Group brainstorming is a great way to generate alternative ideas as part of the problem-solving process — especially for complex problems. It creates a free and open environment that encourages everyone’s input. Participants have the opportunity to bring their diverse experiences and knowledge and creativity to the problem at hand.
What is group brainstorming?
So, how does group brainstorming work? Well, for it to work properly, it shouldn’t feel like hard work. It needs to be a lively and interactive experience to stir the creative juices.
First, your group needs to agree on their definition of the problem and the desired outcome. Then they can get to work generating creative ideas. Once the ideas are listed, some might need clarification and the list will have to be organized. Then comes the process of narrowing down the list to the real alternatives, by prioritizing some ideas and eliminating others. Finally, you can grab the best ideas and build on them as a group.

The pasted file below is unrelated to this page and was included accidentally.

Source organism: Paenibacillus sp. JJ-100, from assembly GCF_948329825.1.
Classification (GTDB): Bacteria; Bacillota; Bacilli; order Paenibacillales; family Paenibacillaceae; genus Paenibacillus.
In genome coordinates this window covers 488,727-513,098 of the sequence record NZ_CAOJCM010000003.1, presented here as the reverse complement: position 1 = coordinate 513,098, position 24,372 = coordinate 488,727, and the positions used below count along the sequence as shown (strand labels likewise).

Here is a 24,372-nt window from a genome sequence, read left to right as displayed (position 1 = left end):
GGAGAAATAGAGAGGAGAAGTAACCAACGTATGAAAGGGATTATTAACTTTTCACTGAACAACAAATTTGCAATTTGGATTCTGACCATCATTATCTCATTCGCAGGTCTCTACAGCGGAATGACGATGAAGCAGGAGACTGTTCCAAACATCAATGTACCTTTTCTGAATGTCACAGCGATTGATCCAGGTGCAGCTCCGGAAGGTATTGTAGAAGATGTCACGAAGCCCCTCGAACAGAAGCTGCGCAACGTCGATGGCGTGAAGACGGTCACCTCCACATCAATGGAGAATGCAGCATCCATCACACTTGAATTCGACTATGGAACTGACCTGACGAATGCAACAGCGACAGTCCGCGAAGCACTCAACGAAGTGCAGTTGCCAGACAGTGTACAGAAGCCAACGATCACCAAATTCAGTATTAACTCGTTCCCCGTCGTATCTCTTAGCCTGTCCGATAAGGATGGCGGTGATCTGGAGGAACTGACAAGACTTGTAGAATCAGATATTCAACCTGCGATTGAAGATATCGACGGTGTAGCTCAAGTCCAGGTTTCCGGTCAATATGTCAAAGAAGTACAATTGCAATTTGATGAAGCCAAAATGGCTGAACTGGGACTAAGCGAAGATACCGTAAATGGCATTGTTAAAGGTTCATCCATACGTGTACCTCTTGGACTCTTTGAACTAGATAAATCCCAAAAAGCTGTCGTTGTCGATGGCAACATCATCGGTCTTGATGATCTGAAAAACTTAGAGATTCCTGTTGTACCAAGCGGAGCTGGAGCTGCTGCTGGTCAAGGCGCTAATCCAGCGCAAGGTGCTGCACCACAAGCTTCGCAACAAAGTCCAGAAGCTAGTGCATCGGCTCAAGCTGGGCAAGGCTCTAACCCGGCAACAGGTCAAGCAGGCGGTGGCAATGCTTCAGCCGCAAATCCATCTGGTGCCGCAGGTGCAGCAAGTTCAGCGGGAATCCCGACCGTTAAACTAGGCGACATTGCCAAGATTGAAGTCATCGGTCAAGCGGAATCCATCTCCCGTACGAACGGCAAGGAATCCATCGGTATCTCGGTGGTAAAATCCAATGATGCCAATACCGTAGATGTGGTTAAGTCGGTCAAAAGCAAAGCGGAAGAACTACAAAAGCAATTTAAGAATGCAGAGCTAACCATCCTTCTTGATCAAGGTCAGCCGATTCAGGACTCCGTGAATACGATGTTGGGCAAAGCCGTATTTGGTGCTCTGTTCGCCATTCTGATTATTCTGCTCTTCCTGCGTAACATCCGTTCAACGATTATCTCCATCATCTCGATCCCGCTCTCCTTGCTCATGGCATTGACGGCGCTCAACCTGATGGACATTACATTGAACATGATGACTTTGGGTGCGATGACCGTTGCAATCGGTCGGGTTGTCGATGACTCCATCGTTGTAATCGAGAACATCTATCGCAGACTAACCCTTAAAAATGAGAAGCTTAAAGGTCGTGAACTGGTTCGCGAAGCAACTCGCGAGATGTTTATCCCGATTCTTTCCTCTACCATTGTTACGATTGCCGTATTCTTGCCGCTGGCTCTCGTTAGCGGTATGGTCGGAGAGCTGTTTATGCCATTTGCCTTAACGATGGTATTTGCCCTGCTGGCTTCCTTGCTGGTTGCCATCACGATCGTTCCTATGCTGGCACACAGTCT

I recently facilitated a brainstorming session to step a group of people through the process of selecting members of a focus group. The focus group was being formed in support of writing the company’s value statement.
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